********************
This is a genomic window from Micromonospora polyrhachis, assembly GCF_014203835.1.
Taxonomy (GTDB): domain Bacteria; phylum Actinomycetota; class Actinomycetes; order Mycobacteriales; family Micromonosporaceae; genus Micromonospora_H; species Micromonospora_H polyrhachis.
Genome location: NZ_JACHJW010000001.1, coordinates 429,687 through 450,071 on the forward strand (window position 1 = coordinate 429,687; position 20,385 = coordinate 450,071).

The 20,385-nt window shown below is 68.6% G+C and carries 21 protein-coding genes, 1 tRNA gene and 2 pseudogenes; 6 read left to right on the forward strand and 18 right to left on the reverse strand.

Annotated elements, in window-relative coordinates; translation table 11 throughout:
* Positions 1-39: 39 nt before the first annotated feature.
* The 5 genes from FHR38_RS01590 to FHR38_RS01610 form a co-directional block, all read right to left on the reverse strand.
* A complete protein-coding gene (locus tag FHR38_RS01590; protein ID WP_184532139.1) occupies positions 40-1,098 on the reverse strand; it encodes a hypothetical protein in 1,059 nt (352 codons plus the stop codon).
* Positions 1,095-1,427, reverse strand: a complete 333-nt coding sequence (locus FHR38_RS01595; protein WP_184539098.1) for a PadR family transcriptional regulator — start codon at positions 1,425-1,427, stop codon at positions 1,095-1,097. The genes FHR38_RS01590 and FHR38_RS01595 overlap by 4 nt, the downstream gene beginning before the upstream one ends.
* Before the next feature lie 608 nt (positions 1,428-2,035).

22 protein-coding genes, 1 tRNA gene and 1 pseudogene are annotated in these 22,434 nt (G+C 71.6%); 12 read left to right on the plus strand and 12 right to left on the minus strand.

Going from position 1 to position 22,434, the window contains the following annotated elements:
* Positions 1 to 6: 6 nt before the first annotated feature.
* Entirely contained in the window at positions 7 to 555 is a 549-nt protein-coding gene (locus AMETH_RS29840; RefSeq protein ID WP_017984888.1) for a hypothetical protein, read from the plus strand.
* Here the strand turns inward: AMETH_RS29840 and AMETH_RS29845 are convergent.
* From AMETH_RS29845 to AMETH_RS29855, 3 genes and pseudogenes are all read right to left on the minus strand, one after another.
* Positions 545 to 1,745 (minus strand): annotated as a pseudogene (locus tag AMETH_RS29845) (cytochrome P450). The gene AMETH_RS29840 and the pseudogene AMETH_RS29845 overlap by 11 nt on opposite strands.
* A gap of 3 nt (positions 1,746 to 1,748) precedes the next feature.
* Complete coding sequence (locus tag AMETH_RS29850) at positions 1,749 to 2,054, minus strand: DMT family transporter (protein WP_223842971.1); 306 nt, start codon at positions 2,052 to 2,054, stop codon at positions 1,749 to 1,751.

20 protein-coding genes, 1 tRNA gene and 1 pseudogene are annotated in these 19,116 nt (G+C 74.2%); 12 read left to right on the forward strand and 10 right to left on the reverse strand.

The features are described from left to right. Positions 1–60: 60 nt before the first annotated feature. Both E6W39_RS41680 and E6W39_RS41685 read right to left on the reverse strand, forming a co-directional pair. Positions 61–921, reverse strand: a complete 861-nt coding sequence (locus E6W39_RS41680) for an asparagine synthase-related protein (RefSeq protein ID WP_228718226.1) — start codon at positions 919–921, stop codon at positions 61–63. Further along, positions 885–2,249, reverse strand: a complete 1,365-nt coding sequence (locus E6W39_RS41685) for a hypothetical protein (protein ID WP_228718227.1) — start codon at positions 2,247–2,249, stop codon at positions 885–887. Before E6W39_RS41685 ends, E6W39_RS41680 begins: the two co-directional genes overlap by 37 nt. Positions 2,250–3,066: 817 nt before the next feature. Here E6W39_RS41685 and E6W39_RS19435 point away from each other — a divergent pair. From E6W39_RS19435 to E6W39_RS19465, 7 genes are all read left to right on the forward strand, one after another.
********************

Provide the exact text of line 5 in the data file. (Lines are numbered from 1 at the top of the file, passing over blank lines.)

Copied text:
Annotated elements, in window-relative coordinates; translation table 11 throughout: